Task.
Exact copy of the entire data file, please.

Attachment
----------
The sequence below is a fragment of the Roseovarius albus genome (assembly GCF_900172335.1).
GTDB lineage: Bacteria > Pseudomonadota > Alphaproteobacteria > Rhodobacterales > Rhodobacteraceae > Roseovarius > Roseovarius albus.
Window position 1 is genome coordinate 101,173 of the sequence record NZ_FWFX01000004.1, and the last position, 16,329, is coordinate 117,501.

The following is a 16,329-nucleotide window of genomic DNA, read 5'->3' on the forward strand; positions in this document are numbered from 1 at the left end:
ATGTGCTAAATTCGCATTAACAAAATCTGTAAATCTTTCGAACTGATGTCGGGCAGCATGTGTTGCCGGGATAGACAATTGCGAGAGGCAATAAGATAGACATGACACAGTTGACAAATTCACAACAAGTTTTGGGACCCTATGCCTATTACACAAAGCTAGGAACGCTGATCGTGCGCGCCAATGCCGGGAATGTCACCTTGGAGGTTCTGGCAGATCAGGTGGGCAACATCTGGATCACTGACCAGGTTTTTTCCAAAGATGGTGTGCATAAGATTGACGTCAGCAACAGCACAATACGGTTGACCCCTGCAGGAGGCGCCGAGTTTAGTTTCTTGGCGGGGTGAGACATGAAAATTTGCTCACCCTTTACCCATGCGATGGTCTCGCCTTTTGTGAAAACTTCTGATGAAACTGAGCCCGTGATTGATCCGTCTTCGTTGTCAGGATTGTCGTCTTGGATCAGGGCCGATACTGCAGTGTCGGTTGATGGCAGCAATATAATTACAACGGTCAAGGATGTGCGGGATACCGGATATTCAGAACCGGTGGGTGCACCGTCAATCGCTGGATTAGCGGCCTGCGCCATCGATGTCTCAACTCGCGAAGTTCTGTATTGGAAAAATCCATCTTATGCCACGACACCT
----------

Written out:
The sequence below is a fragment of the Roseovarius albus genome (assembly GCF_900172335.1).
GTDB lineage: Bacteria > Pseudomonadota > Alphaproteobacteria > Rhodobacterales > Rhodobacteraceae > Roseovarius > Roseovarius albus.
Window position 1 is genome coordinate 101,173 of the sequence record NZ_FWFX01000004.1, and the last position, 16,329, is coordinate 117,501.

The following is a 16,329-nucleotide window of genomic DNA, read 5'->3' on the forward strand; positions in this document are numbered from 1 at the left end:
ATGTGCTAAATTCGCATTAACAAAATCTGTAAATCTTTCGAACTGATGTCGGGCAGCATGTGTTGCCGGGATAGACAATTGCGAGAGGCAATAAGATAGACATGACACAGTTGACAAATTCACAACAAGTTTTGGGACCCTATGCCTATTACACAAAGCTAGGAACGCTGATCGTGCGCGCCAATGCCGGGAATGTCACCTTGGAGGTTCTGGCAGATCAGGTGGGCAACATCTGGATCACTGACCAGGTTTTTTCCAAAGATGGTGTGCATAAGATTGACGTCAGCAACAGCACAATACGGTTGACCCCTGCAGGAGGCGCCGAGTTTAGTTTCTTGGCGGGGTGAGACATGAAAATTTGCTCACCCTTTACCCATGCGATGGTCTCGCCTTTTGTGAAAACTTCTGATGAAACTGAGCCCGTGATTGATCCGTCTTCGTTGTCAGGATTGTCGTCTTGGATCAGGGCCGATACTGCAGTGTCGGTTGATGGCAGCAATATAATTACAACGGTCAAGGATGTGCGGGATACCGGATATTCAGAACCGGTGGGTGCACCGTCAATCGCTGGATTAGCGGCCTGCGCCATCGATGTCTCAACTCGCGAAGTTCTGTATTGGAAAAATCCATCTTATGCCACGACACCT